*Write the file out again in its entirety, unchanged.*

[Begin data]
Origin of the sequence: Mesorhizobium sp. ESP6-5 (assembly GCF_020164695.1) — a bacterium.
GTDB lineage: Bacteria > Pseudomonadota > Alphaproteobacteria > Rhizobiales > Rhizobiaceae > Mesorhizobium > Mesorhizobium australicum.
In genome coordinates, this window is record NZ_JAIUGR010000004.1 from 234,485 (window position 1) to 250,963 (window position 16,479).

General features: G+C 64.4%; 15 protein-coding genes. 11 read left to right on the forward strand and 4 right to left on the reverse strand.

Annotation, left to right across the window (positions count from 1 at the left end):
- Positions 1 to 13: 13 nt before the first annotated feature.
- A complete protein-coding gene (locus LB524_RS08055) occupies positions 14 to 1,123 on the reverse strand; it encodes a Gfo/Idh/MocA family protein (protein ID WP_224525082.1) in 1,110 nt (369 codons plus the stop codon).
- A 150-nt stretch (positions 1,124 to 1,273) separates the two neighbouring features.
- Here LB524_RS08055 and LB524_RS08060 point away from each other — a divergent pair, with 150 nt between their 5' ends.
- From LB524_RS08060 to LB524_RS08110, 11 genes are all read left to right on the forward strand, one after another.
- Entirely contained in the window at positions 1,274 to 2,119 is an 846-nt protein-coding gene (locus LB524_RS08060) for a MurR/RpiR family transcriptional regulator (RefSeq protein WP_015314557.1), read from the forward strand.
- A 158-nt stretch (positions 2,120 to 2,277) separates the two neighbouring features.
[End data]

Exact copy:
Origin of the sequence: Mesorhizobium sp. ESP6-5 (assembly GCF_020164695.1) — a bacterium.
GTDB lineage: Bacteria > Pseudomonadota > Alphaproteobacteria > Rhizobiales > Rhizobiaceae > Mesorhizobium > Mesorhizobium australicum.
In genome coordinates, this window is record NZ_JAIUGR010000004.1 from 234,485 (window position 1) to 250,963 (window position 16,479).

General features: G+C 64.4%; 15 protein-coding genes. 11 read left to right on the forward strand and 4 right to left on the reverse strand.

Annotation, left to right across the window (positions count from 1 at the left end):
- Positions 1 to 13: 13 nt before the first annotated feature.
- A complete protein-coding gene (locus LB524_RS08055) occupies positions 14 to 1,123 on the reverse strand; it encodes a Gfo/Idh/MocA family protein (protein ID WP_224525082.1) in 1,110 nt (369 codons plus the stop codon).
- A 150-nt stretch (positions 1,124 to 1,273) separates the two neighbouring features.
- Here LB524_RS08055 and LB524_RS08060 point away from each other — a divergent pair, with 150 nt between their 5' ends.
- From LB524_RS08060 to LB524_RS08110, 11 genes are all read left to right on the forward strand, one after another.
- Entirely contained in the window at positions 1,274 to 2,119 is an 846-nt protein-coding gene (locus LB524_RS08060) for a MurR/RpiR family transcriptional regulator (RefSeq protein WP_015314557.1), read from the forward strand.
- A 158-nt stretch (positions 2,120 to 2,277) separates the two neighbouring features.